VALDOSTA -- Turning a trophy kill into a lifelike mount for display is an art form, and Stevie Young has taken it to award-winning heights.

In July, Young won a second place in the National Taxidermy Association's open division for his mounted Drake wood duck. He also placed second the year before in the Georgia Taxidermy Association's competition. In 2005, he intends to go for the gold at the World Show in Springfield, Mo.

"The judges look at the position, the character of the bird, and even take a light and shine it underneath and all over looking for imperfections and bad stitches," he said. "I have about 75 hours in that bird. I put as much time into it as I can afford to spend."

Although he has done mounts on a variety of animals, Young is concentrating on birds. "I won't quit and go on to something else until I've got a world title on a bird," he said.

Billing himself as a wildlife artist, Young specializes in ducks, quail, turkey and pheasant, but he will try anything. "I once stuffed an albino Bobwhite quail for Ted Turner," he said.

Young does his mounts out of a workshop at his home and also freelances his work to other shops around the state. He is planning to open his own taxidermy shop in Valdosta in the next few months.

An avid hunter, Young said he has always been fascinated with taxidermy, and learned the skill through an intensive training course and through trial and error.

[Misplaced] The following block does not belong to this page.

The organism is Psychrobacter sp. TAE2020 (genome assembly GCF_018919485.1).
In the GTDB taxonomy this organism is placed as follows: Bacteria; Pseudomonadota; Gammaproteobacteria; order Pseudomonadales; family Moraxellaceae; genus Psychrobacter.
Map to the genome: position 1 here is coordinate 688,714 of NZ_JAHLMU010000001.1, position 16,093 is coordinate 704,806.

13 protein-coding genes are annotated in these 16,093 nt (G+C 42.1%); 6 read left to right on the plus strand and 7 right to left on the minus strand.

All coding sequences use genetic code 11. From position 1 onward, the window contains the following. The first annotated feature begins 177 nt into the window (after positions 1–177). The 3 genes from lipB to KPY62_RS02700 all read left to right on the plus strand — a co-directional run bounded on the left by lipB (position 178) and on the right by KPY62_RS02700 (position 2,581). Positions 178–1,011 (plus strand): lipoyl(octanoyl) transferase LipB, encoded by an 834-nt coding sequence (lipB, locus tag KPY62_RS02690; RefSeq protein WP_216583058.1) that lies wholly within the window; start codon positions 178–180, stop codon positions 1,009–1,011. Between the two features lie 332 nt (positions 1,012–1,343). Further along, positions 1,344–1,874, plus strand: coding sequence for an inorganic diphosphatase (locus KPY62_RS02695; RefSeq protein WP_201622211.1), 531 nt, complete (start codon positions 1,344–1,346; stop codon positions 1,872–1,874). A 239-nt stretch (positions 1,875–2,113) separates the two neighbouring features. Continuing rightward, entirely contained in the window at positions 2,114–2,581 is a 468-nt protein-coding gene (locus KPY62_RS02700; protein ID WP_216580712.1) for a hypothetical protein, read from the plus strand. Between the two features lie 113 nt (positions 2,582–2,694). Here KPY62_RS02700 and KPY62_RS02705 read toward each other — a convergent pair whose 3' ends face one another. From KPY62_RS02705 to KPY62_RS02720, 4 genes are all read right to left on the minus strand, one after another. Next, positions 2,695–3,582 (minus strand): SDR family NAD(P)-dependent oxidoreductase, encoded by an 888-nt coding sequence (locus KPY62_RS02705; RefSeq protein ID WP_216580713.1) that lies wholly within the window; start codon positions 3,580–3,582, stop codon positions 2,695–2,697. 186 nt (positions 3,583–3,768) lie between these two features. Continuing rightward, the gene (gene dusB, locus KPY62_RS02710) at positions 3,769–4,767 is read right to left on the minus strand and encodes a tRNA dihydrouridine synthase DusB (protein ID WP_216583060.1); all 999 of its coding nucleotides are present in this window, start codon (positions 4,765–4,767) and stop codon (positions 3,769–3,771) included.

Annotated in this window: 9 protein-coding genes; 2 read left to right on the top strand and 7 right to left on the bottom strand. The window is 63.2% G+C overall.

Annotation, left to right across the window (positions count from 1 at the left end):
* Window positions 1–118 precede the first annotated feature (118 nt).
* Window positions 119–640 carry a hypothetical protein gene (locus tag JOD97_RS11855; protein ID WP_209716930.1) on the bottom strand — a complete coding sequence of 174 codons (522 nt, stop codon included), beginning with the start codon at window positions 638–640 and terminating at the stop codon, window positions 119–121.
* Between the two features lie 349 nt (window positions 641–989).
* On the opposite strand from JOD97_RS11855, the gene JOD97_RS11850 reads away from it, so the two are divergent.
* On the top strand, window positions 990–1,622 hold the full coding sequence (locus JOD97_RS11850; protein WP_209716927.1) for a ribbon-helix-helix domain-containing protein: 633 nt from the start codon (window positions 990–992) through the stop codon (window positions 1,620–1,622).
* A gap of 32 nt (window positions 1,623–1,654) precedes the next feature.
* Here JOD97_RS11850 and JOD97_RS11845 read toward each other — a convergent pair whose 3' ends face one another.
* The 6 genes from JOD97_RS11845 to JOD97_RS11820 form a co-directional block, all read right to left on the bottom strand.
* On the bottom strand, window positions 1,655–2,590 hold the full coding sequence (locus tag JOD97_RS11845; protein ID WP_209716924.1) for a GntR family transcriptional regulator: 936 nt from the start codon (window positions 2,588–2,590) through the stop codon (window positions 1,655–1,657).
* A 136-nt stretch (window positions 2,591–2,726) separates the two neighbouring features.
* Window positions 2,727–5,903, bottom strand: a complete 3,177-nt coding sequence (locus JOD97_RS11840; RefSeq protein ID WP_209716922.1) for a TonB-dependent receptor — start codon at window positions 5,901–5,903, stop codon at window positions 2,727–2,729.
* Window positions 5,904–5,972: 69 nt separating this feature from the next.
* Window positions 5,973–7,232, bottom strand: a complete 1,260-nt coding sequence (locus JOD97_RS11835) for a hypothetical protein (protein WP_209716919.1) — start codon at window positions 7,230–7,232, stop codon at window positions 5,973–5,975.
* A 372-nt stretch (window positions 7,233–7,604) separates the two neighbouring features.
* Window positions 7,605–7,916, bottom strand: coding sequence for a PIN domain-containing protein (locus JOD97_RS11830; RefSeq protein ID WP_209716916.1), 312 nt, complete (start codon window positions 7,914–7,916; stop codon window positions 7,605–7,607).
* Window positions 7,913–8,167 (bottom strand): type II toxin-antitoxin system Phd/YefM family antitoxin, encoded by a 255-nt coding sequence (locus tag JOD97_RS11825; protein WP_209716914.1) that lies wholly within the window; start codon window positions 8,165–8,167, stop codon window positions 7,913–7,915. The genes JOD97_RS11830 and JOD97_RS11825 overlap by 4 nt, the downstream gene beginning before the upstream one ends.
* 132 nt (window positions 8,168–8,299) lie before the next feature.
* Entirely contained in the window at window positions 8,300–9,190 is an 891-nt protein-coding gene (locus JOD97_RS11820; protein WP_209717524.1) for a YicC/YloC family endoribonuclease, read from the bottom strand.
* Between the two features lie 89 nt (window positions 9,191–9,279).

He said one of the biggest issues, particularly with birds, is that hunters don't know how to handle them so that they are well preserved by the time he receives them to mount. "With birds, it's very important to touch them by the feet. That way, you don't mess up the wings, head or tail. I suggest putting them in pantyhose, which keeps the feathers down, and tuck the head under the wing before you freeze it."

Once he gets the bird, he thaws it out and skins it, carefully slicing down the breast bone and loosening the skin. He cleans the birds several times with various agents, including Dawn dishwashing liquid, to ensure the fat and grease are out before starting the mounting process.

Young uses various commercial forms for the body and head and uses special wires in the wings. He painstakingly paints the heads, stitches the body, and back combs the feathers just right to cover the stitches.

A small mount runs about $175 and larger mounts, like the large strutting turkeys, can run $500 and higher.

"In a 12- to 14-hour day, I can do three small birds. For a turkey, it takes about 12 to 15 hours," he said, adding that the birds he takes to a competition require much more time and work.

To contact Business Editor Kay Harris, please call 244-3400, ext. 280.

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